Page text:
3. To flip the tortilla, run a spatula gently around the edges to loosen them. Invert a large plate over the pan and turn out the tortilla onto it. Slide the tortilla back into the pan and continue cooking until completely set in the middle, 3 to 6 minutes. Serve warm or cold.IMG_0070Later in the week youth from Willie Mays Clubhouse also make Arepas. Arepa is a flatbread made of ground maize dough or cooked flour prominent in the cuisine of Columbia and Venezula. It is eaten daily in those countries and can be served with various accompaniments such as cheese (cuajada), avocado, or (especially in Venezuela) split and used to make sandwiches. Various sizes, maize types, and added ingredients are used to vary its preparation. It is similar in shape to the Mexican gordita and the Salavadorian pupusa.  Arepas can also be found in Panama, Puerto Rico, the Dominican Republic,  Trinidad and Tobago and the Canary Islands. Delicious! Thank you Crystal!IMG_0153IMG_0156For more photos from the day, check out our Flickr Photostream here.

Creating a Grateful Bowl at Willie Mays Clubhouse

IMG_4778Friday, November 20th the youth at Willie Mays Clubhouse made a Grateful Bowl recipe by Crystal Jones, inspired by Café Gratitude. Crystal mentioned that “the idea behind the grateful bowl is to have one dish that is not only satisfying, but is affordable and also meets every nutritional need. The grateful bowl should always contain these four ingredients: a grain, a green, a protein, and a sauce. The sauce that I make to top a grateful bowl is not only tasty and helps to tie the whole thing together, but it typically contains herbs and spices designed to aid in digestion. I am grateful for the bonding element of food and for creativity. My favorite thing about the grateful bowl is that the possibilities are endless. IMG_4814The ingredients are very much so up to you. Feel free to top your grateful bowl with nuts or seeds and find ways to incorporate your favorite herbs and vegetables. Enjoy!”IMG_4824Yusef, age 10:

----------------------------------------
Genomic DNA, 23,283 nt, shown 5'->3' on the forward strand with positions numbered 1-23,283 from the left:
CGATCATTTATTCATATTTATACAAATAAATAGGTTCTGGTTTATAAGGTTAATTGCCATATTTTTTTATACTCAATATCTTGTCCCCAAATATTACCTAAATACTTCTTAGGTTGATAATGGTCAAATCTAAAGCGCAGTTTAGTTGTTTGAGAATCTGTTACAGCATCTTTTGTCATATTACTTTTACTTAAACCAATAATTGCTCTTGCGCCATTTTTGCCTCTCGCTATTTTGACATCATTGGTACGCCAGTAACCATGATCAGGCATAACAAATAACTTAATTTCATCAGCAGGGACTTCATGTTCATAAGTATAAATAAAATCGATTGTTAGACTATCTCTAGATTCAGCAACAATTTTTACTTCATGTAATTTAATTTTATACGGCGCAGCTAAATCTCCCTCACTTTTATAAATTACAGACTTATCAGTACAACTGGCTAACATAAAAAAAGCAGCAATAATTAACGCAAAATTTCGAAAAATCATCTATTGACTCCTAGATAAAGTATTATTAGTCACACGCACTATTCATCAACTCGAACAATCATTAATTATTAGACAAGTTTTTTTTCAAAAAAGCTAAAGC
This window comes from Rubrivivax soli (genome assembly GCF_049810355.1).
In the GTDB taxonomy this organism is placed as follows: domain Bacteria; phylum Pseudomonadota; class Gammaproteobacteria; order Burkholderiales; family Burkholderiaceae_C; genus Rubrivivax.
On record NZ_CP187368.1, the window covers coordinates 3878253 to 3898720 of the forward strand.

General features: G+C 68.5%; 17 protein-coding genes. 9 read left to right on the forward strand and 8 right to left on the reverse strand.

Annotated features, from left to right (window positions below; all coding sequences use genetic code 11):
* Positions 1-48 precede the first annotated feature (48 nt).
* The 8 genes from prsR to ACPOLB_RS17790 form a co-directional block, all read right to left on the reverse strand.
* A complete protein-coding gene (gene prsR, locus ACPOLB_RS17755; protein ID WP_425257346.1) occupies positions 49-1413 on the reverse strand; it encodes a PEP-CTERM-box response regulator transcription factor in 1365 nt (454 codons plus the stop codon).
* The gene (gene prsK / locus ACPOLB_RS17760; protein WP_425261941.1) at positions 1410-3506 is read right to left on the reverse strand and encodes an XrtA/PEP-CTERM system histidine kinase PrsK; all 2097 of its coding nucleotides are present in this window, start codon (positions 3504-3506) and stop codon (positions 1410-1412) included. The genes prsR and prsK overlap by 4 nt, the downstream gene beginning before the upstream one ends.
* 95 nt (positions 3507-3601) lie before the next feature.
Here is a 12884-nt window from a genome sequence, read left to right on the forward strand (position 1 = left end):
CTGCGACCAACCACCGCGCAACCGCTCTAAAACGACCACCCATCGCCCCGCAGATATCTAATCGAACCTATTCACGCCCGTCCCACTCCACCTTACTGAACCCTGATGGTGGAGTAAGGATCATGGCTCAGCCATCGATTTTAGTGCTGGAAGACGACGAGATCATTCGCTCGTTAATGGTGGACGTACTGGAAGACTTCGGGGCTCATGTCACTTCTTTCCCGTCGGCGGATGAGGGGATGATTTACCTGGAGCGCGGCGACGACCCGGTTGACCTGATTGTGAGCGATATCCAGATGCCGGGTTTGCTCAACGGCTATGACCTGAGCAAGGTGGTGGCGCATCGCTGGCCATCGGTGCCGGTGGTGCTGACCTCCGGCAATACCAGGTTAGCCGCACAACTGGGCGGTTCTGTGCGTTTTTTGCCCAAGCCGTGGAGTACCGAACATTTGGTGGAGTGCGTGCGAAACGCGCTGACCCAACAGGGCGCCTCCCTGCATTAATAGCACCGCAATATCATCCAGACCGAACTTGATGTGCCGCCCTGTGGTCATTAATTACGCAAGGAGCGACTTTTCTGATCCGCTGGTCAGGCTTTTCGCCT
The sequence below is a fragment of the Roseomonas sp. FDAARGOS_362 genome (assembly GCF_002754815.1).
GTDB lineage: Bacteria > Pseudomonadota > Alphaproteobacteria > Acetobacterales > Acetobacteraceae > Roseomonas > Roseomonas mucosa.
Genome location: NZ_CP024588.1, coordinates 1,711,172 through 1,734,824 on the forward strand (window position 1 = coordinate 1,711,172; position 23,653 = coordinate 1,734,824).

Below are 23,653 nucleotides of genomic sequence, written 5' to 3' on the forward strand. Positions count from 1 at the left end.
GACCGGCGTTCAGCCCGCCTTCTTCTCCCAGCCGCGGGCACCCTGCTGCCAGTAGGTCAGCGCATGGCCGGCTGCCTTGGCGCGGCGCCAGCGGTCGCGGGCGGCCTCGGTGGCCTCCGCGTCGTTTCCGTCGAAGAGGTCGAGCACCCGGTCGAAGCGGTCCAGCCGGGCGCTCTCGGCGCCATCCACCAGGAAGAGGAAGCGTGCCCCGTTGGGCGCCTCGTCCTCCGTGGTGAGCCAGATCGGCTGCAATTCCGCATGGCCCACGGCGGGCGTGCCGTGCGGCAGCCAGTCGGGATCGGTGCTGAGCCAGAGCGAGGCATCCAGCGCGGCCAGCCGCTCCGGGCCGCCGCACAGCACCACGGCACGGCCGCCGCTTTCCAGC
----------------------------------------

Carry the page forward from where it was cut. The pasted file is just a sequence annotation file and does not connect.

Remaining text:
Staff: Do you want a little more kale?
Yusef: A lot more!
Staff: What do you like about kale?
Yusef: It’s good! You can make a lot of things out of it, like kale chips and green dip.
IMG_4786Grateful Bowl Recipe:
[nutrient highlights for this recipe: Protein & Vitamin C]
1/2 cup of cooked grain (rice, quinoa)
1 cup of greens (kale, spinach, collards)
1/2 cup of protein (tofu, beans, legumes)
1-2 tablespoons of sauce (Pesto, curry, ginger-miso, etc)

For more photos from the class, check out our Flickr Photostream here.

Quiche at Plaza East

7.23.15-PlazaEast-Quiche_IMG_2560On Thursday, July 23rd, youth from Plaza East put together two beautiful quiches with the help of CommunityGrows staff Adrian Almquist and volunteer, soon-to-be staff, Jay Jordan.
7.23.15-PlazaEast-Quiche_IMG_2590Everyone was excited to work with Jay and pitched in to de-stem kale, chop onions and crack eggs.7.23.15-PlazaEast-Quiche_IMG_2599 Each youth got a chance to do all the steps of the recipe, and assemble the quiches before they went into the oven. 7.23.15-PlazaEast-Quiche_IMG_2598In thirty minutes, the quiche came out of the oven and were enjoyed by all.
Here is the recipe:
Kale Quiche

    Ingredients:

2 tablespoons butter
1 oinion, minced
1 teaspoon minced garlic
2 cups chopped fresh kale
1 (9 inch) unbaked pie crust
1-1/2 cups shredded mozzarella cheese
4 eggs, well beaten
1-1/2 cups milk
1 teaspoon salt
1/2 teaspoon black pepper
1 tablespoon butter, melted

    Directions:

1. Preheat oven to 350 degrees F (175 degrees C).
2. Over medium-low heat melt butter in a large saucepan. Add onions, garlic and kale. Cook slowly stirring occasionally until the vegetables are soft.
3. Spoon vegetables into crust and sprinkle with cheese.
4. Combine eggs and milk. Season with salt and pepper and stir in melted butter. Pour egg mixture over vegetables and cheese.
5. Bake in preheated oven for 30 minutes or until center has set.
Enjoy!7.23.15-PlazaEast-Quiche_IMG_2593